U.S. US flag flies over shipping cranes and containers in Long Beach, California. The skyrocketing U.S. trade deficit last year hit the highest level in a decade, a major setback for President Donald Trump's global trade offensive.
U.S. US flag flies over shipping cranes and containers in Long Beach, California. The skyrocketing U.S. trade deficit last year hit the highest level in a decade, a major setback for President Donald Trump's global trade offensive. (Mark Ralton / AFP/Getty Images)

As a candidate for president, Donald Trump made some bold predictions about deficits. He said the federal budget would be balanced “relatively quickly.” He also pledged to reduce the trade deficit, promising to withdraw from trade deals he saw as disadvantageous to his “America First” strategy. Both shortfalls have gone in exactly the opposite direction.

On Wednesday, the U.S. Department of Commerce revealed that the nation’s trade deficit last year grew to $891.2 million, the highest ever recorded, and driven in large measure by the $419 billion gap with China. The budget deficit, meanwhile, is up 77 percent for the first four months of the budget year for a total of $310.3 billion compared to $175.7 billion one year ago. And that is on top of Fiscal 2019’s total budget deficit of $985 billion, which itself was higher than the previous year’s $833 billion, according to Treasury Department statistics.


The cause of the worsening budget shortfall is clear enough. The $1.5 trillion Republican tax cut has meant Washington has collected substantially less in taxes from individuals and businesses. Meanwhile, federal spending has continued to grow. It doesn’t take a top-notch economist to recognize that less income plus more spending equals red ink. It’s Check-balancing 101, and perhaps the 248th example of the utter wrongfulness of the core belief of supply side economics that lower taxes lead to balanced budgets.

U.S. federal deficit has ballooned 77% so far this fiscal year

President Trump has largely pushed for an agenda of tax cuts and spending increases that has grown the deficit markedly.

Yet how strangely silent the Republican deficit hawks are these days. The first quarter budget deficit may not be a record, but the fiscal year total is clearly headed past the $1 trillion mark, particularly as economic growth slows, as most forecasters predict. While that won’t exceed the largest ever — the $1.4 trillion recorded in 2009 when the Great Recession hit — it’s clearly within hailing distance of that figure.

What’s worrisome is not merely that there’s a large budget deficit but that, economically speaking, this is exactly the time — low unemployment, relatively low interest rates, a rising stock market and a healthy 2.9 percent growth rate — when deficits should be in decline. What happens when the U.S. economy goes into a major correction, let alone a recession, and the normal tools available to lessen the impact like deficit spending or substantially reduced interest rates or even tax cuts just aren’t available? At some point, U.S. borrowing is going to reach a level where the payment on the national debt, which last month crossed the $22 trillion mark, is too much to handle.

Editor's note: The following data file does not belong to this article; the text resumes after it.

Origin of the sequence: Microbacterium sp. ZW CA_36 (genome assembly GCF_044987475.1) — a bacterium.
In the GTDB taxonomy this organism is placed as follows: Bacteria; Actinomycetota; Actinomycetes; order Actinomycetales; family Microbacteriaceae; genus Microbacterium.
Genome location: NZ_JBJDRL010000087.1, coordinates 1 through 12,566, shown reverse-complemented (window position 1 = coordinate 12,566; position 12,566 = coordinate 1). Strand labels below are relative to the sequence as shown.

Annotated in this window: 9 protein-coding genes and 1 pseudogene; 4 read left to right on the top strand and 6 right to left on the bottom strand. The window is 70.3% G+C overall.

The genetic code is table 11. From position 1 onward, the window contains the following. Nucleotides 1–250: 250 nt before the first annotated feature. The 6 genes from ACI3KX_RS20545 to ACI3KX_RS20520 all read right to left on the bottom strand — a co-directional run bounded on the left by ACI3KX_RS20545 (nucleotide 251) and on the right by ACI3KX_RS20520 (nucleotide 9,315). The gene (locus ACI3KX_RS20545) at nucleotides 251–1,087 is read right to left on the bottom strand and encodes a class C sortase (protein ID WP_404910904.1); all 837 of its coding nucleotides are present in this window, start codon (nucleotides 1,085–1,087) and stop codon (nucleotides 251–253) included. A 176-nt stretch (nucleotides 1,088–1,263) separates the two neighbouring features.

Trump works to maintain illusions of progress, as his main promises go unfulfilled

President Trump insists he's made progress on his stalled or stymied promises, including a border wall, trade deals and North Korea's denuclearization.

The trade deficit is less concerning from an economic standpoint but more illustrative of how misleading President Trump’s trade rhetoric has been. The tariffs he’s imposed on foreign made goods, from steel and aluminum to washing machines, haven’t reduced the trade imbalance. Outside economic forces are not so easily overcome. And there are all kinds of adverse impacts to trade wars that disadvantage U.S. farmers who are getting hit by retaliatory tariffs and other domestic producers including automakers who relied on foreign steel and aluminum.

Needless to say, if anything like this were happening while Barack Obama was in the Oval Office, Republicans would be setting their hair on fire and threatening to refuse to raise the debt ceiling. As it happens, Treasury Secretary Steven Mnuchin already has been forced to take measures to work around the recently-reimposed debt ceiling (like temporarily not paying into civil service retirement funds). In a letter to Congress, Secretary Mnuchin asked for the debt ceiling to be raised. How will the GOP respond, given that many are still smarting from the backlash the 35-day partial government shutdown over border wall funding caused them? Experts believe they have a few months to take action before Mr. Mnuchin runs out of stop-gap fixes.

That’s not to suggest we’re against raising the debt ceiling. We are not. That would be like refusing to pay one’s credit card; it only makes matters worse. What we support is a return to rational conversation about federal spending that recognizes priorities have to be set, spending limits imposed and tax revenues increased. It can’t be an all-or-nothing soak-the-rich taxes or budget cuts that gut vital social welfare programs. Will President Trump acknowledge reality? Do we even have to answer that question? That leaves it up to Congress, which hasn’t exactly demonstrated a lot of leadership on budgetary matters, let alone trade tariffs, including the 2017 tax cut that has mostly made matters worse. One can only hope the GOP deficit hawks — and some Democratic ones, too — will wake up now that their services are really needed.